Short porch homers from Jon Berti, Aaron Judge help Yankees sweep lowly White Sox

NEW YORK — With the bottom of their order and a few short porch homers helping their cause, the Yankees notched their second straight sweep with a 7-2 win over the woeful White Sox on Sunday.

No. 9 hitter Jon Berti provided the go-ahead blast in the fourth inning, breaking a 2-2 tie with a three-run, 366-foot homer off of Chicago’s Chris Flexen. The infielder took advantage of Yankee Stadium’s short porch, as the former Marlin’s first home run of the season — and in pinstripes — would have only gone out in one other stadium: Cincinnati’s Great American Ball Park.

Aaron Judge then padded the Yankees’ lead with his own wall-scraper, hitting a two-run shot 339 feet to right in the fifth inning. The ball would not have gone over the fence at any other stadium, but Judge nonetheless smacked his 13 th homer of the season.

The captain is now tied with Astros right fielder Kyle Tucker and Dodgers DH Shohei Ohtani for the second-most longballs in the majors. Orioles shortstop Gunnar Henderson leads the way with 15.

Earlier, in the second inning, Jose Trevino tied the game at two with a two-run single from the eighth spot in the order. The catcher, robbed of a home run by Corey Julks in the sixth inning, is now hitting .284 this season after going 1-for-4 on Sunday.

“He’s got that knack for giving a really tough at-bat in a big spot,” manager Aaron Boone predictively said of Trevino before the game.

Prior to Trevino’s single, the Yankees were looking at an early hole after Carlos Rodón endured a bumpy second inning.

Julks started the day’s scoring with a solo home run, his first of the year, before Zach Remillard hit an RBI triple off the wall in left. However, Trevino helped Rodón stop the bleeding when he picked Remillard off at third to end the inning.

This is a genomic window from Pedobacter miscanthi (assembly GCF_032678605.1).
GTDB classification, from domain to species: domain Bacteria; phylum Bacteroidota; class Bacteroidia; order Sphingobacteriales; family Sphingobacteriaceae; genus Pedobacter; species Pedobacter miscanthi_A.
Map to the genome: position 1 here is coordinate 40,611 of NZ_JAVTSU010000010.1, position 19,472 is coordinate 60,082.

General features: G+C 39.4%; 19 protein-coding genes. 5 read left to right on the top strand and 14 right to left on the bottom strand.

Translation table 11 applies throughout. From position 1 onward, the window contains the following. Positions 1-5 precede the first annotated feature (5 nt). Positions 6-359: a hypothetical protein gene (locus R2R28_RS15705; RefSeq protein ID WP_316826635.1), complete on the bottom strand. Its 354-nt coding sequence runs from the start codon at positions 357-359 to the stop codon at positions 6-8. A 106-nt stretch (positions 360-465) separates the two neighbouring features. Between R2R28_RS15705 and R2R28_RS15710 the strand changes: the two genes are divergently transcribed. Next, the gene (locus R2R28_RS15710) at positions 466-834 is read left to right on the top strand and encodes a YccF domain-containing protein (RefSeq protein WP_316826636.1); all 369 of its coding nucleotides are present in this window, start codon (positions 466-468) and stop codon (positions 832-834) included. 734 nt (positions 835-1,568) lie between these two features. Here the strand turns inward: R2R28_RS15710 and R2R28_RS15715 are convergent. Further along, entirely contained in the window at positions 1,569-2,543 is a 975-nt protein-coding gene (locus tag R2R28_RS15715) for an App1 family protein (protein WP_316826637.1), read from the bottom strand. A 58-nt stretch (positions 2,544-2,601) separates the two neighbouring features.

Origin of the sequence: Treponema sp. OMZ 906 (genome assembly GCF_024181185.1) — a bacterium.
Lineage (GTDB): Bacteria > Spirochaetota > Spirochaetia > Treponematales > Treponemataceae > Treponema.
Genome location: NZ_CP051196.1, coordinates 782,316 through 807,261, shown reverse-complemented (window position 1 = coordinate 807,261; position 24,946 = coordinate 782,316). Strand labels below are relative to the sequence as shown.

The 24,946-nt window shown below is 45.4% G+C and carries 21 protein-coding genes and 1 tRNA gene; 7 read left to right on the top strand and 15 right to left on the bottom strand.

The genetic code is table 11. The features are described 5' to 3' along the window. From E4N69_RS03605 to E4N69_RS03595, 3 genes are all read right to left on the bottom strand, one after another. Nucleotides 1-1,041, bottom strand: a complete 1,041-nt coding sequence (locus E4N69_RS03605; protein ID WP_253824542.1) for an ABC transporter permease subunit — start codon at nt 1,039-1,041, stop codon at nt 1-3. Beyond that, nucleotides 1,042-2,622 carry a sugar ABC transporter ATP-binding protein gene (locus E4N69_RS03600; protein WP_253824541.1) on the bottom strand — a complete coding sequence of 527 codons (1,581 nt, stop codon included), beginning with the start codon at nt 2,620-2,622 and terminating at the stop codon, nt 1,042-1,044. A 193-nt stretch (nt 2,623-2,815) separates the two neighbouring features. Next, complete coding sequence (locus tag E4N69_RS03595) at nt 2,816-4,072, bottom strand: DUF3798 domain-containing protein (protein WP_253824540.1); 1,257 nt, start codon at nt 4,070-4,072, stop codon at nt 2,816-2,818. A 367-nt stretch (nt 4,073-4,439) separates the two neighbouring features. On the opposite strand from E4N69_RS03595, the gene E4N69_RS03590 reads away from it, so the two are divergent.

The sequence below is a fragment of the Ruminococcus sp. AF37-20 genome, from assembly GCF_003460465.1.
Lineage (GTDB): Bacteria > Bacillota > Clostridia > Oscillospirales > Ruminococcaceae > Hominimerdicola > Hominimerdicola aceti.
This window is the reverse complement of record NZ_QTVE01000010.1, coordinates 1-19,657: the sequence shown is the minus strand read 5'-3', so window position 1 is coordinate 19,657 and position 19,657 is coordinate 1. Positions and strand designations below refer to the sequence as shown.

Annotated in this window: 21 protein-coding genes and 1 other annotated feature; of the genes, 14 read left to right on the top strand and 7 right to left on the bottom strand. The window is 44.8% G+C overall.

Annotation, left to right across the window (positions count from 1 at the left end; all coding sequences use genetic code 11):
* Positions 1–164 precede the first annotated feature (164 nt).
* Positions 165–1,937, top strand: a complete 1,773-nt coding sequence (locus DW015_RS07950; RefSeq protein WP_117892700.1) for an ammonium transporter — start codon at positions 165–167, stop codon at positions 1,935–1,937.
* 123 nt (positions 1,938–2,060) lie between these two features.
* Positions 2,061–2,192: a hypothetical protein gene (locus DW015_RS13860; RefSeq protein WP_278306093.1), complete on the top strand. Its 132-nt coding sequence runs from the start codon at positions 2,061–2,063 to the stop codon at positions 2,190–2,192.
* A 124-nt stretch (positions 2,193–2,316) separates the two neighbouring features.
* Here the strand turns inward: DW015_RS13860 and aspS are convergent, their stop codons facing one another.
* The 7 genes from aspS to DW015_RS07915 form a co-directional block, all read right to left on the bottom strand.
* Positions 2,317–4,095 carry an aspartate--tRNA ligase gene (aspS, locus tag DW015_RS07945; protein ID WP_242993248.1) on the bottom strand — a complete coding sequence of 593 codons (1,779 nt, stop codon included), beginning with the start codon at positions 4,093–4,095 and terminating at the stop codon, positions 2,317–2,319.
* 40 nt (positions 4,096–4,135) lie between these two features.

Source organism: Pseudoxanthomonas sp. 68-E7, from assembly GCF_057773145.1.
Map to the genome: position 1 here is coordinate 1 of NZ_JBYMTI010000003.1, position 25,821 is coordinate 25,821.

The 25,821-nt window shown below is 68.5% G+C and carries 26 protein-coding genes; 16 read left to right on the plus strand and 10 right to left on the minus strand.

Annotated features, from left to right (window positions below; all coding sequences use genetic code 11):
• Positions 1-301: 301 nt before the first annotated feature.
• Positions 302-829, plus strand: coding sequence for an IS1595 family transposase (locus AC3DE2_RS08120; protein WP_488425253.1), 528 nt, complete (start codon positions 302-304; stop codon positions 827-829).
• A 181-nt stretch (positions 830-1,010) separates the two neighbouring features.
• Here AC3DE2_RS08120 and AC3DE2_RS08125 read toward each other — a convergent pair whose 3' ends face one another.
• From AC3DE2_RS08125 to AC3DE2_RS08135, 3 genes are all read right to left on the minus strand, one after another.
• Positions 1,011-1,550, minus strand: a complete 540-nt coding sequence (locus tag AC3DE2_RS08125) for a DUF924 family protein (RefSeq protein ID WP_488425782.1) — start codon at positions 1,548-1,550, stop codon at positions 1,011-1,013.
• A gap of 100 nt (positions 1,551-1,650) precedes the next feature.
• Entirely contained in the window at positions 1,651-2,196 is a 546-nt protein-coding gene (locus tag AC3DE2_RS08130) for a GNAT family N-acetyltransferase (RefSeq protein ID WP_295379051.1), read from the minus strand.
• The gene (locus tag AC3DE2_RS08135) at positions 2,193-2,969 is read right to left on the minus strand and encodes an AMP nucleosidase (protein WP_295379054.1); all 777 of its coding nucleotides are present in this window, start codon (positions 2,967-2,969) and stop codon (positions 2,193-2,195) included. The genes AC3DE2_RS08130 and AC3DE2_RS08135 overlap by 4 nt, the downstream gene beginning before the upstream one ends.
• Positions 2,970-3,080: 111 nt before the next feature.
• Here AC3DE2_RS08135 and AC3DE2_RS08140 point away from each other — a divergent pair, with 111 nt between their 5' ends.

Rodón settled in nicely after that, refusing to allow another run over six total innings. He faced some additional trouble in the fourth frame, but the lefty struck out three straight hitters to strand runners on first and second.

Rodón finished the game with six strikeouts, two walks and four hits allowed. He now has a 3.27 ERA, a welcome sight after the pitcher’s first season with the Yankees turned into an injury-riddled disaster.

“Some guys don’t respond well. He has,” Boone said of Rodón, who had a 6.85 ERA over 14 starts last season. “Credit to him for saying, ‘That’s not me or my expectation.’ He’s put in the work to put himself in a position. Doesn’t mean you’re always successful. But do everything you can to put yourself in a position to get the most out of your talent, and I feel really good about what Carlos has done.”

Now winners of seven straight, the Yankees will start a four-game set with the Mariners, a fellow first-place club, on Monday. The Bombers face a tough slate of pitchers, as Logan Gilbert, Bryan Woo, Bryce Miller and Luis Castillo are all scheduled to start during the series.

Marcus Stroman, Clarke Schmidt, Nestor Cortes and Luis Gil are lined up for the Yankees.